At this point, I admire all those who manage a family, marriage and a career
from home!!! I just hope I can find a way to be a part of that type of group.
Do you have any advice you can send my way?

Take care and God Bless you and your family and all your efforts to help those
like me!

Donna Gorenflo

A: Dear Donna,

I sense your strong motivation, which is a powerful ingredient as you plow
through the necessary steps to transition to an at-home career. As you are
researching at-home career possibilities while continuing your outside work,
you may want to "practice" living on only your husband's income for a few
months to see if leaving your outside job is financially feasible in the near
future. This will likely involve developing a stricter household budget while
cutting discretionary spending. Savings can usually be found in the eating
out, wardrobe and recreation categories, among others.

You might find Quicken Deluxe 98 useful for its handy budgeting tools
features. You'll find some helpful family budgeting resources at, and ongoing money management features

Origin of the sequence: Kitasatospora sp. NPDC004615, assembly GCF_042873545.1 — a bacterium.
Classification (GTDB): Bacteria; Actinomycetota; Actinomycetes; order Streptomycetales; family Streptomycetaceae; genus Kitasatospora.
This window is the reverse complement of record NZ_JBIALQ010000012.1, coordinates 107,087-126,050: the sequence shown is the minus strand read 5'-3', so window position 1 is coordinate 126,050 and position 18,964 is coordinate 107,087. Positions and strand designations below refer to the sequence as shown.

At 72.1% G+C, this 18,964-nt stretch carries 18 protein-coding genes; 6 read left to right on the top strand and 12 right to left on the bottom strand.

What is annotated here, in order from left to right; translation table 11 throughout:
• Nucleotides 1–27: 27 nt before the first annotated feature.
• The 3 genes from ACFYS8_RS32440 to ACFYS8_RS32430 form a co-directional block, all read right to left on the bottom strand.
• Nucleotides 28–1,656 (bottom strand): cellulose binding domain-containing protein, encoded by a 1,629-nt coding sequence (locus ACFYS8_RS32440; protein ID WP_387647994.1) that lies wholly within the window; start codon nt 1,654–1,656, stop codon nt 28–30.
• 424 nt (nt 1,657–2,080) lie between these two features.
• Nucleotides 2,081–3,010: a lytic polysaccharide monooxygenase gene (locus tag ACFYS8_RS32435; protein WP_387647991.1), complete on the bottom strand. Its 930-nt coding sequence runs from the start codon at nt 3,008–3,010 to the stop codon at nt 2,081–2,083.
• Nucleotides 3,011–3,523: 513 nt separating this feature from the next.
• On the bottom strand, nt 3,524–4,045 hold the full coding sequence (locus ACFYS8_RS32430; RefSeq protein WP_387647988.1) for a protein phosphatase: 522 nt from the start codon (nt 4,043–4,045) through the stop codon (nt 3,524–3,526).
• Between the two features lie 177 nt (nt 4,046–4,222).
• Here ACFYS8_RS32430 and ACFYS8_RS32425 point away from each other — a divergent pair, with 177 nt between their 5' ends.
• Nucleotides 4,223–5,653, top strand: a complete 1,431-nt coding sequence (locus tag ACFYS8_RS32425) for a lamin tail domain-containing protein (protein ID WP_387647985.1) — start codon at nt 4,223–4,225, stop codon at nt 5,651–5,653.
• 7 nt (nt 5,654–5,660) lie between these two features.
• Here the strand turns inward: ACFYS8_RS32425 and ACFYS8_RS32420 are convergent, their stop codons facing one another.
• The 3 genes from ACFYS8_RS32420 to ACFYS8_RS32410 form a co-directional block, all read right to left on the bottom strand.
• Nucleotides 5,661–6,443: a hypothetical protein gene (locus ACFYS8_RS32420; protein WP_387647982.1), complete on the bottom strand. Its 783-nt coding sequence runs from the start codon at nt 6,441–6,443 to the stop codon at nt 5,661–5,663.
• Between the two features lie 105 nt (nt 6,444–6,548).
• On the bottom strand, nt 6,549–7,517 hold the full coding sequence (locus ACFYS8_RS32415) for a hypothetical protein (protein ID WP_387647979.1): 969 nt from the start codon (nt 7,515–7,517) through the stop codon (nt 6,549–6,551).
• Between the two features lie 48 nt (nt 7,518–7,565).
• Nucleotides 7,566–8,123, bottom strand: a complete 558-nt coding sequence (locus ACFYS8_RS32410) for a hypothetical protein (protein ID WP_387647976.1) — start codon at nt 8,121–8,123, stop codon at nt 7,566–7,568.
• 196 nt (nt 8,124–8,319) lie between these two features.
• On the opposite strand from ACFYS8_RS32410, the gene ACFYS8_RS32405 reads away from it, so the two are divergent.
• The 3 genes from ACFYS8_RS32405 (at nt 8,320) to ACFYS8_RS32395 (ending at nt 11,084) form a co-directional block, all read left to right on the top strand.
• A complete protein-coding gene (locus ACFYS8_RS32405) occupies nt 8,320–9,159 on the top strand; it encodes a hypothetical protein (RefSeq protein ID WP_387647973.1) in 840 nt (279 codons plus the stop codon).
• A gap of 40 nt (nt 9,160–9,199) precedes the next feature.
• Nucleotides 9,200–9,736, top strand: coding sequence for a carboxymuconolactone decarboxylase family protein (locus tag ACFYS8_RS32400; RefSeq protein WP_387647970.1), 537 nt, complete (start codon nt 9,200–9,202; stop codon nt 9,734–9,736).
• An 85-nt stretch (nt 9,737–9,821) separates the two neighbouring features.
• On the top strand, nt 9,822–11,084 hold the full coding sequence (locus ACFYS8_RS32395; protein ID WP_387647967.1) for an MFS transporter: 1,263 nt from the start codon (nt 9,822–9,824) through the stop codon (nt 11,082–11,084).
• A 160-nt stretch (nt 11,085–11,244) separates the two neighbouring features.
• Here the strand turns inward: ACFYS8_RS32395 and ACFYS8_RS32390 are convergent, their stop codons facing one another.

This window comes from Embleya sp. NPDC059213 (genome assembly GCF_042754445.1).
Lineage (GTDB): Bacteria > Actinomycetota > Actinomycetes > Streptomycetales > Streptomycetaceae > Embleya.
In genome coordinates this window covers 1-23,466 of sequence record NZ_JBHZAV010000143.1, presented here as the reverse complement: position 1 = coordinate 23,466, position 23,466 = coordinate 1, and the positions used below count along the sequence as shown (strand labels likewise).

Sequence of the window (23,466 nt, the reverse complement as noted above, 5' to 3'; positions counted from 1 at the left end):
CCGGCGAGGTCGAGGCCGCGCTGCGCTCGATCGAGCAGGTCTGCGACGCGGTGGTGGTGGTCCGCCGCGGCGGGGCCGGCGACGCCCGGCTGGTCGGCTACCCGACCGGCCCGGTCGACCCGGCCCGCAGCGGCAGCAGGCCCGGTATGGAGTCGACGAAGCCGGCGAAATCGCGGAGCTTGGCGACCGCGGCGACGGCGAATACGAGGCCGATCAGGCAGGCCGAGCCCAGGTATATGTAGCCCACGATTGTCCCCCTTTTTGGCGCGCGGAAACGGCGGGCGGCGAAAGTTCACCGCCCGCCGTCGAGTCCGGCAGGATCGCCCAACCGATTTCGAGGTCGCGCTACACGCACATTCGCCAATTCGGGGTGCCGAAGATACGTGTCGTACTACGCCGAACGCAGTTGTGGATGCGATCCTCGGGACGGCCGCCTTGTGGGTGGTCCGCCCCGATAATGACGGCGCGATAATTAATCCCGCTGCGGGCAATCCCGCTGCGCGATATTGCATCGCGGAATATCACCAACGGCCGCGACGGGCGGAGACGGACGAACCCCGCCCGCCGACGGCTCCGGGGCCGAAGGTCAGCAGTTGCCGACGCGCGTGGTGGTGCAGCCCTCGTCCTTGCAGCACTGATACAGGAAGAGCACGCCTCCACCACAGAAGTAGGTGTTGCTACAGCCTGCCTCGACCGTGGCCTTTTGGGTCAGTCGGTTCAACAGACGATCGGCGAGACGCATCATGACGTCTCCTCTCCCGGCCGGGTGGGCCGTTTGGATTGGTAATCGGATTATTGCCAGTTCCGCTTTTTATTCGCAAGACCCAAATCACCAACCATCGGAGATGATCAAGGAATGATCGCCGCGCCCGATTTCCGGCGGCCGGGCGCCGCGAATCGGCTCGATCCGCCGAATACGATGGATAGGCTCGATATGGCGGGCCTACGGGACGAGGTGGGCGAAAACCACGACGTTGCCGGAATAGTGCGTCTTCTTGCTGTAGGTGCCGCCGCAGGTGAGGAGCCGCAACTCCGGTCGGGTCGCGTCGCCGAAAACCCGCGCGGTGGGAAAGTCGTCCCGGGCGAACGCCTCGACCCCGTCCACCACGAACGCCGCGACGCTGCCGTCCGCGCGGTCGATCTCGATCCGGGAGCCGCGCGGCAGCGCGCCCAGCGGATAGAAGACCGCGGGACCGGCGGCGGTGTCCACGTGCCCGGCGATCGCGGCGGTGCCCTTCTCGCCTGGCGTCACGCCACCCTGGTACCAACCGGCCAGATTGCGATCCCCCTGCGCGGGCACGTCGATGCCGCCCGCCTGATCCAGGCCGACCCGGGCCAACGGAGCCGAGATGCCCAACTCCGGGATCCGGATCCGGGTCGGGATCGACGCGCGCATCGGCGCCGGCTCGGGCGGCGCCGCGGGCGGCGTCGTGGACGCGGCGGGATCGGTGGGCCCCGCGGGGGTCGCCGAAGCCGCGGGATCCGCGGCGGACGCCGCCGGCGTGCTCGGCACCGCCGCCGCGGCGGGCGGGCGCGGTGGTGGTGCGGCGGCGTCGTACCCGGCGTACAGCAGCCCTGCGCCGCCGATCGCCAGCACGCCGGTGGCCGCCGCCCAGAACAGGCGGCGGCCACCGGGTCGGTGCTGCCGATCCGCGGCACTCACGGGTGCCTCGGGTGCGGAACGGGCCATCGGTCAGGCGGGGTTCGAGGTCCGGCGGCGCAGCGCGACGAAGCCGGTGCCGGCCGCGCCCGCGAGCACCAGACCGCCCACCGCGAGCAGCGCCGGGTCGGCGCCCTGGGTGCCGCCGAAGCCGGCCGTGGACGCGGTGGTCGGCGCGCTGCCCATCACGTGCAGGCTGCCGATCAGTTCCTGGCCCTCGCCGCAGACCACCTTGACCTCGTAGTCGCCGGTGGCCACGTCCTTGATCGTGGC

at and

As you do your cost-cutting, use your current job income to pay off any
consumer debt you might have and to save up for your start-up business costs.
Remember, in terms of income and profits, a new business is often
characterized by lean months (or years) in the early stages, so you want to
have a financial cushion to keep you going through to the growing and thriving
stages of your at-home enterprise.

Many mothers I've worked with have found relief in the work/family time
conflict by successfully negotiating a flexible work arrangement at their
current job. Such an arrangement allows for a steady income as you plan for
your transition to at-home career status.

Developing a solid plan and written proposal to "pitch" to your boss is the
first step to securing the new work arrangement, whether it be a shortened
work day, shortened work week or telecommuting. Since your children are in
school, a shortened work day of say, six hours a day, may help tame the
"monster" that rears its head due to rushing, stress and fatigue. With more
"breathing space" between work and home responsibilities, you can enjoy more
time with your family during the dinner and evening hours, plus carve out more
time and energy to research, plan -- and even start -- your new career working
at home.

Once you and your husband agree that your finances and your business plan are
well in place, you can be confident that the time for leaving your outside job
and completing the transition to an at-home career will have arrived.

Best wishes,
Pat Katepoo
Work Options Inc
47-370 Mawaena Street
Kaneohe, HI 96744-4721
Ph: 1-800-279-FLEX (toll-free in the USA)
Ph: 1-808-531-9939 (outside the USA)
Email: [email protected]


Being available to your kids and managing a career under one roof sounds to
many like the best of both worlds, but without pulling in some kind of income